If it takes a village to raise a child, it took a principality to bring "Lee Daniels' 'The Butler' " to the screen.
A five-year odyssey of false starts, studio abandonment and piecemeal financing, "The Butler" arrives in theaters Friday with 37 different people credited as producers — among them retired NBA player Michael Finley and "Spider-Man" maker Laura Ziskin, who died more than two years ago.
Ziskin left money in her will to help bankroll the $30-million picture, inspired by the true story of a black White House staffer who served under eight different presidents at 1600 Pennsylvania Ave.
The saga began in November 2008, when Wil Haygood's profile of White House butler Eugene Allen was published in the Washington Post. Quickly, Hollywood came calling.
The tale Haygood chronicled, titled "A Butler Well Served by This Election," was irresistible and unique. Allen, then 89, had worked at the White House from Eisenhower to Reagan. A fly-on-the-wall witness to history, he had come to Washington at a time when segregated bathrooms were still mandatory, lived through the civil rights revolution and in his twilight saw Barack Obama elected president. (Allen died in 2010 at age 90.)
Among those impressed by Haygood's feature was Amy Pascal, the head of Sony Pictures. She brought the article to the attention of Ziskin, who at that point had produced the first three "Spider-Man" blockbusters for the studio. Ziskin and her partner, Pam Williams, traveled to Washington to pitch Haygood on their take.
"Laura responded to the human story — what pulled us in was the humanity of the butler, the humility of the butler, and the poignancy of his relationship with his wife," Williams said. "She saw it as a personal story, not a history story."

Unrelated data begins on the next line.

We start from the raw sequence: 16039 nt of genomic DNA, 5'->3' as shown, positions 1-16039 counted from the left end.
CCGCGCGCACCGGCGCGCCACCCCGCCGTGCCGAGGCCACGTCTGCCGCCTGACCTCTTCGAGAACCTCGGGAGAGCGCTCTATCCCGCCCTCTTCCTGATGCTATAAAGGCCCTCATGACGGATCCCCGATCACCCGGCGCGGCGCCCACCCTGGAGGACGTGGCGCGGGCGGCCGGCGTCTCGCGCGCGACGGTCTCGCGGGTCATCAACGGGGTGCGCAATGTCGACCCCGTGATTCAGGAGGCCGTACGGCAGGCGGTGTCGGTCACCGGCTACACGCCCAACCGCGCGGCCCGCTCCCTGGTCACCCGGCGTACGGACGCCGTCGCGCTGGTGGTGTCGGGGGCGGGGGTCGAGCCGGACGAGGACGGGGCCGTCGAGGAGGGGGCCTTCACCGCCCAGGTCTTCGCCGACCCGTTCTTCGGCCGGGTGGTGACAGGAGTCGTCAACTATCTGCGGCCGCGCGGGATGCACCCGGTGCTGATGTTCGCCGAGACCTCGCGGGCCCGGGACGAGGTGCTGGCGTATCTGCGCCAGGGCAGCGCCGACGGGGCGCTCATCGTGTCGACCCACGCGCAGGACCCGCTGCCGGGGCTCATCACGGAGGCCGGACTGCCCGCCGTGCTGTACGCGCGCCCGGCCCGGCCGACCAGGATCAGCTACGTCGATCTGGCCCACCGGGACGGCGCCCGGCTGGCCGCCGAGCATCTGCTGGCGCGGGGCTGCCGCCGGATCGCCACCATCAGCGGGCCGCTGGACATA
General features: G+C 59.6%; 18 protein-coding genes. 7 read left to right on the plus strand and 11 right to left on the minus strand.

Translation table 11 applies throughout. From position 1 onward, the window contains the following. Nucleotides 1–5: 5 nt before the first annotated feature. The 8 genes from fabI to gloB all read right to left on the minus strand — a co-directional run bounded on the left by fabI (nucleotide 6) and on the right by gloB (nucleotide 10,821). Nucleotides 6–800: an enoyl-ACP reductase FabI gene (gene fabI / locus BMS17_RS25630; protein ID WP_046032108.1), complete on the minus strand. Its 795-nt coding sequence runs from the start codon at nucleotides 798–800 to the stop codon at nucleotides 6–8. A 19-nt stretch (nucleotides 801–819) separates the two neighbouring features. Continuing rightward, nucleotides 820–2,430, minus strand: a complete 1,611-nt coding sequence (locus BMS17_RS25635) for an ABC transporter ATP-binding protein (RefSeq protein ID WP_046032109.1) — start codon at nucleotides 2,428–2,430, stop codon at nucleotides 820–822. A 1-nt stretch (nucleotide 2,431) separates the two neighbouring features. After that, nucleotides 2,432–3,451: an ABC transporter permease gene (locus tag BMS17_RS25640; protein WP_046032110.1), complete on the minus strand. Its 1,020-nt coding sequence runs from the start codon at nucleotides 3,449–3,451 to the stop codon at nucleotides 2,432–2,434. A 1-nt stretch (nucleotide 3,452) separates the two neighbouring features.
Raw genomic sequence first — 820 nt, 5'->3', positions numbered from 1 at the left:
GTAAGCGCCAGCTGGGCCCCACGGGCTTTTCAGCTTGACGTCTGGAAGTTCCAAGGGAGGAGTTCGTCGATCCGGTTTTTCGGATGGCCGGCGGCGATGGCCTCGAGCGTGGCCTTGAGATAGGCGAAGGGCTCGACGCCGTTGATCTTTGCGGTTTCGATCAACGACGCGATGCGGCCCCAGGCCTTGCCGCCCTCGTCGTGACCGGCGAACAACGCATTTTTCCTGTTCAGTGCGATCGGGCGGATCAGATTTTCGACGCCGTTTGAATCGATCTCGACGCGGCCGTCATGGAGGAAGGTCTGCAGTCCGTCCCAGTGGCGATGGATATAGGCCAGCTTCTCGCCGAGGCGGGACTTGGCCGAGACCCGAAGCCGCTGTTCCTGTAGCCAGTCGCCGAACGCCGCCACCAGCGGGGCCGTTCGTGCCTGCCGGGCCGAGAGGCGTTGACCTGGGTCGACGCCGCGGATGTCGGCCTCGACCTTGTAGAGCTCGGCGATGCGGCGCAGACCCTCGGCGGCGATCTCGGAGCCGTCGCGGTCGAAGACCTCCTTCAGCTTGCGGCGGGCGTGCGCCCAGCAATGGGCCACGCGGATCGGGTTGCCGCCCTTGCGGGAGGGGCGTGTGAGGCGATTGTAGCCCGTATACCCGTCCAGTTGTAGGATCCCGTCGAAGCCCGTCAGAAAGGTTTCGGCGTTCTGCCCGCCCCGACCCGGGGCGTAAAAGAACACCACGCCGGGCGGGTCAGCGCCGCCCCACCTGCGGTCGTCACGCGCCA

Given the subject matter — a serious drama starring an African American with no action scenes — it was never going to be an easy movie to get financed. "The obstacles were really great," Williams said. But by early 2009, actor-writer Danny Strong ("Game Change") was hired to adapt the newspaper article, and Denzel Washington was rumored to star. Daniels, who had just released his gritty drama, "Precious," was hired to direct.
"We had an amazing script, an amazing director — we were ready to go," Williams said.
Made for $10 million, "Precious" had won two Oscars and grossed a respectable $47.6 million in domestic release, but Sony executives began to worry that "The Butler" would not be commercially viable. It looked as though the very elements that had impressed Ziskin and Williams — a period drama about politics and race with a black character at its center — ultimately torpedoed the project.
"All of those things worked against us in the studio system," Williams said. By the end of 2010, Sony had lost faith in the movie and abandoned it. "It was pretty devastating for all of us," Williams said.
Ziskin, who at that point was being treated for breast cancer and had co-founded the research organization Stand Up to Cancer, became even more determined to bring "The Butler" to the screen. "Laura said, 'OK. No problem. We will just keep going,'" Williams recalled.